Some folks have asked me about Archetypes: What they are and if they’re necessary. So I figured I’d take a moment to explain more about Archetypes to give you a better idea of what is we are previewing here.
Are they the same as the Archetypes in the Savage Worlds Deluxe corebook?
No, they’re not. I chose the term because it was fitting for what they are in Streets of Bedlam. In order to avoid confusion though, I’ll likely change the term to “Character Type” or something similar.
So then, what are Archetypes?
Archetypes are character foundations, not skill packages like classes are. Much like races function in other Savage Worlds games, Archetypes provide you with a basic idea, a special ability, edges and hindrances either specific to the Archetype or that would be good fits for it, and some suggestions as to where to go from there. (What I’m showing here on the site is just the tip of the iceberg. Archetype write-ups in the book will include a lot more information.)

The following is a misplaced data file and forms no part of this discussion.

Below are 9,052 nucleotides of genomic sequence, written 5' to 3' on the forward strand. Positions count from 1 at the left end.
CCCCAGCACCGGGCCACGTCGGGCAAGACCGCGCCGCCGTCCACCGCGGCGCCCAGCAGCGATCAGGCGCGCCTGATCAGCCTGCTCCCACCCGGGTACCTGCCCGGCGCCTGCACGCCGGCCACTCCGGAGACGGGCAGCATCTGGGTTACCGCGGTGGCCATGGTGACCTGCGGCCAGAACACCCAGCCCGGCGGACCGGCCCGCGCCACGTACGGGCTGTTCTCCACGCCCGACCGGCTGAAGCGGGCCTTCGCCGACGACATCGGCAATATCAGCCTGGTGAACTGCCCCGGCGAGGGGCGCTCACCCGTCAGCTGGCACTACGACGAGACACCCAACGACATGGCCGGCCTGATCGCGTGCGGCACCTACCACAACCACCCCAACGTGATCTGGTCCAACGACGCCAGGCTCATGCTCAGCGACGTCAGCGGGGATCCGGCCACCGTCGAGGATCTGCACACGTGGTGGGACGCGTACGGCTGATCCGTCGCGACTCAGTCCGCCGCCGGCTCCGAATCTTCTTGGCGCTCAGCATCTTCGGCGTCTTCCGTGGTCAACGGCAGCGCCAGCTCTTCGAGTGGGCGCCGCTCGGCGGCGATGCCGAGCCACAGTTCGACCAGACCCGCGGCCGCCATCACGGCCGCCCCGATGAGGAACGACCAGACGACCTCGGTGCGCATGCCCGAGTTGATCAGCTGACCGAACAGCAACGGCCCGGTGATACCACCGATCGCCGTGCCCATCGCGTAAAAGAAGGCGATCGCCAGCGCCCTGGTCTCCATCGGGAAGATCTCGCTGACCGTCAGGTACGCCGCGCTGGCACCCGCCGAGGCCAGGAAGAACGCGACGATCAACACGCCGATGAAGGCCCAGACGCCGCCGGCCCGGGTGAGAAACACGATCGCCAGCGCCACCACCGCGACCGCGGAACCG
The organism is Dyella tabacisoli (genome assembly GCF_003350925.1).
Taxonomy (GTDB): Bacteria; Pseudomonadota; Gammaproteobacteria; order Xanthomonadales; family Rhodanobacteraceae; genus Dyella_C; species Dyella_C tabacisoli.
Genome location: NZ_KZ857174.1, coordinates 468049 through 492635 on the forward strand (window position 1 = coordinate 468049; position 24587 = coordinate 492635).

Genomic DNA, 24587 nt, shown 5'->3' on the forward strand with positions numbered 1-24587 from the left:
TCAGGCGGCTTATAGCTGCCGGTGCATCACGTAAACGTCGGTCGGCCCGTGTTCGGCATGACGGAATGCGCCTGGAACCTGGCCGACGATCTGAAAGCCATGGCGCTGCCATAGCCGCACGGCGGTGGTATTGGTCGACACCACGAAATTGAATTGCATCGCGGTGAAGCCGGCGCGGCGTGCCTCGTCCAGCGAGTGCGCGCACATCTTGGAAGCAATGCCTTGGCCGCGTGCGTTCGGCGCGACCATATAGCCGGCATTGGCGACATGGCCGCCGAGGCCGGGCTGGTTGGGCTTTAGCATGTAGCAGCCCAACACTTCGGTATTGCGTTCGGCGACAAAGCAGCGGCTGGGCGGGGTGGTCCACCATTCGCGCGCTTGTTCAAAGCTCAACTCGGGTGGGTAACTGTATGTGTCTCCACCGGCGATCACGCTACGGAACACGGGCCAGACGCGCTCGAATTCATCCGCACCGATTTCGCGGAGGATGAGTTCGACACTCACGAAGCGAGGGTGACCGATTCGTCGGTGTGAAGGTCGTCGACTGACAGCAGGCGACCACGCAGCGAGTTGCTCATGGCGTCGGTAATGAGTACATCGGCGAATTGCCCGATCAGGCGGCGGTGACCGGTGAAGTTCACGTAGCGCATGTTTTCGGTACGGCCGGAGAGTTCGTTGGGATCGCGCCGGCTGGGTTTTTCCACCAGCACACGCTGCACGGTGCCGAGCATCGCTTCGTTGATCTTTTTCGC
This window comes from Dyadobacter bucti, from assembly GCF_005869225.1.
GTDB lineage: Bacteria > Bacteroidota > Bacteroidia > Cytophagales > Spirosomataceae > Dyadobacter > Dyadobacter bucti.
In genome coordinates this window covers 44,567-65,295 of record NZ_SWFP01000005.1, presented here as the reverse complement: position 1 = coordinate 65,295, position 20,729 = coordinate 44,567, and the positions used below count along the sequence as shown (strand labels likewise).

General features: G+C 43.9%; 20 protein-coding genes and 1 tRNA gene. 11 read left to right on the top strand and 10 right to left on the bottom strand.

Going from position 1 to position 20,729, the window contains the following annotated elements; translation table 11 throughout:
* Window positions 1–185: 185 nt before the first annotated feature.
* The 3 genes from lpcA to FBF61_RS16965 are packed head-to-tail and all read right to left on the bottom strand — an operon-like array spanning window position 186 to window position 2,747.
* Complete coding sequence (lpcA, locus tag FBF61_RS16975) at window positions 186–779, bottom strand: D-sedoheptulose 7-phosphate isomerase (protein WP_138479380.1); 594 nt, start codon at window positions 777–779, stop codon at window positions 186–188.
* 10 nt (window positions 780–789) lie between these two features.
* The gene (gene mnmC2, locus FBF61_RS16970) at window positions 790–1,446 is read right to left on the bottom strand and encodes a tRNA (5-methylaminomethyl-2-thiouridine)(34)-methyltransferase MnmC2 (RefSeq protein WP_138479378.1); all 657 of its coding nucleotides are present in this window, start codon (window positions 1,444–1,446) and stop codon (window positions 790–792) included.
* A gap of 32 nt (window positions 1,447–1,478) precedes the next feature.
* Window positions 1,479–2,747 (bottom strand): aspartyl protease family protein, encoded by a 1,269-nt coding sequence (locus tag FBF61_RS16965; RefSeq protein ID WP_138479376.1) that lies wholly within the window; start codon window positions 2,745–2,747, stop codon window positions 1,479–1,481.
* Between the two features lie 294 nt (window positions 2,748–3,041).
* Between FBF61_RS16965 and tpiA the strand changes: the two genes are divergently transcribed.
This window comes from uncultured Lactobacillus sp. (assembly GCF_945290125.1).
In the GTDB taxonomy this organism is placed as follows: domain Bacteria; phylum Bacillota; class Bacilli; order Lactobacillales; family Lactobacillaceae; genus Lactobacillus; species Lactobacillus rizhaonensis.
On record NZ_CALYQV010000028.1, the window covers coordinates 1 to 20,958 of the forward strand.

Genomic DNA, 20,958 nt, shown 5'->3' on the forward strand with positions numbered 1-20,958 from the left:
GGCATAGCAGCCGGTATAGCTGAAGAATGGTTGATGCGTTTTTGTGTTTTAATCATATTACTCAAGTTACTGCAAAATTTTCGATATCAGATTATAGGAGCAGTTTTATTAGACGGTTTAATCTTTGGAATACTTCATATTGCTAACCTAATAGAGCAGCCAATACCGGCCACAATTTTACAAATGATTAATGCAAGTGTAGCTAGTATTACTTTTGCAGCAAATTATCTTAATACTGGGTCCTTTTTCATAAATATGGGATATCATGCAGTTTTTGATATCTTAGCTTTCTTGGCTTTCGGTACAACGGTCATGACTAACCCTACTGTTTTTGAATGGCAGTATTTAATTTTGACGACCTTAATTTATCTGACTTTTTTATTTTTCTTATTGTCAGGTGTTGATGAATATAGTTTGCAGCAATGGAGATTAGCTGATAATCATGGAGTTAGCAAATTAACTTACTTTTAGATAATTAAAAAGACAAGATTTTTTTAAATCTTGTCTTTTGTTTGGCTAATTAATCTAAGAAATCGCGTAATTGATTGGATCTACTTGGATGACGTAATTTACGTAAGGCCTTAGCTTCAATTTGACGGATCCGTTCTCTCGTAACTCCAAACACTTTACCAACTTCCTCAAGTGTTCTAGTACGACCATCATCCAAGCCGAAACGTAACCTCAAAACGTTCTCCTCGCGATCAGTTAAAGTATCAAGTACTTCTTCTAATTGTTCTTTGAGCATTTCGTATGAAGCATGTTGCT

Beyond those guidelines, you’re not restricted. For example, the Monster archetype put up yesterday could be used to create Marv from Sin City or Batman from The Dark Knight. All Monsters have a few things in common, the way the Kehana from 50 Fathoms all have sharp teeth and claws. Monsters are tough, a bit slow, and have a high resistance to bullets. Valkyries, whom we will meet tomorrow, are all charming, especially to those they intend to take down. Badges, Pilgrims, and others all have things in common, base traits, edges, and hindrances that make them, well, Archetypes.
Are Archetypes necessary?
Not in the strictest sense, no. Streets of Bedlam doesn’t depart greatly from the rules presented in Savage World Deluxe. One of the benefits of that is, if you’re already familiar with Deadlands Reloaded!, Rippers, Realms of Cthulhu, and such, you don’t have to learn a new ruleset. Another benefit is you can bring any other character your group allows into a Streets of Bedlam campaign.
Archetypes provide a lot of flavor, speak to the core of both the world and neo-noir point-of-view of the setting, but you are not required to use them. Most of the folks in the game world are average citizens living everyday lives. If telling their stories interests you, by all means, tell them!
What else would you like to know?
What questions do you have about Archetypes? Or about Streets of Bedlam in general? I’d love to know what you’d like to know about the game. Leave a comment below!
—Jason L Blair, Writer & Game Designer